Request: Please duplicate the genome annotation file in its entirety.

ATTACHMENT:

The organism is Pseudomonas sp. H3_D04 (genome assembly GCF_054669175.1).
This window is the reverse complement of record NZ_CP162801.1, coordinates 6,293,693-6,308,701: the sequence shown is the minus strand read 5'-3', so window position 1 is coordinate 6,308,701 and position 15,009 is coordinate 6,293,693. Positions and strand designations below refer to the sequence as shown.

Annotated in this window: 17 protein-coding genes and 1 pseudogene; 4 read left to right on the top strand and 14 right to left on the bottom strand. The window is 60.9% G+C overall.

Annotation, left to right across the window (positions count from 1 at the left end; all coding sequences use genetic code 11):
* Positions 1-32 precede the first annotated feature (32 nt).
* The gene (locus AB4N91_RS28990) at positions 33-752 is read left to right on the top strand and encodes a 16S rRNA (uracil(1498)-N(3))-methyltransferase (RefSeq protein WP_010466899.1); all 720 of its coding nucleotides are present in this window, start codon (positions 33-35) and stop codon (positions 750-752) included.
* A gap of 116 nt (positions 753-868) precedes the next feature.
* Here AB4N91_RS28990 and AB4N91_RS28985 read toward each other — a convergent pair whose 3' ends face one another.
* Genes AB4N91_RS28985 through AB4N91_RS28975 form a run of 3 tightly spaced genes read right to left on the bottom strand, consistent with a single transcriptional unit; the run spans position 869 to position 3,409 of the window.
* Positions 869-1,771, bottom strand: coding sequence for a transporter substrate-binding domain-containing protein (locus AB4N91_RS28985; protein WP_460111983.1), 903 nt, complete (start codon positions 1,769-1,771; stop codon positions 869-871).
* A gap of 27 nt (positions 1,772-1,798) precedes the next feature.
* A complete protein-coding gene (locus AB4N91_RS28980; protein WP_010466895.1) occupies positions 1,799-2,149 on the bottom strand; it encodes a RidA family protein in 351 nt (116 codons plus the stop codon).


The organism is Pseudomonas sp. H3_D04 (genome assembly GCF_054669175.1).
This window is the reverse complement of record NZ_CP162801.1, coordinates 6,293,693-6,308,701: the sequence shown is the minus strand read 5'-3', so window position 1 is coordinate 6,308,701 and position 15,009 is coordinate 6,293,693. Positions and strand designations below refer to the sequence as shown.

Annotated in this window: 17 protein-coding genes and 1 pseudogene; 4 read left to right on the top strand and 14 right to left on the bottom strand. The window is 60.9% G+C overall.

Annotation, left to right across the window (positions count from 1 at the left end; all coding sequences use genetic code 11):
* Positions 1-32 precede the first annotated feature (32 nt).
* The gene (locus AB4N91_RS28990) at positions 33-752 is read left to right on the top strand and encodes a 16S rRNA (uracil(1498)-N(3))-methyltransferase (RefSeq protein WP_010466899.1); all 720 of its coding nucleotides are present in this window, start codon (positions 33-35) and stop codon (positions 750-752) included.
* A gap of 116 nt (positions 753-868) precedes the next feature.
* Here AB4N91_RS28990 and AB4N91_RS28985 read toward each other — a convergent pair whose 3' ends face one another.
* Genes AB4N91_RS28985 through AB4N91_RS28975 form a run of 3 tightly spaced genes read right to left on the bottom strand, consistent with a single transcriptional unit; the run spans position 869 to position 3,409 of the window.
* Positions 869-1,771, bottom strand: coding sequence for a transporter substrate-binding domain-containing protein (locus AB4N91_RS28985; protein WP_460111983.1), 903 nt, complete (start codon positions 1,769-1,771; stop codon positions 869-871).
* A gap of 27 nt (positions 1,772-1,798) precedes the next feature.
* A complete protein-coding gene (locus AB4N91_RS28980; protein WP_010466895.1) occupies positions 1,799-2,149 on the bottom strand; it encodes a RidA family protein in 351 nt (116 codons plus the stop codon).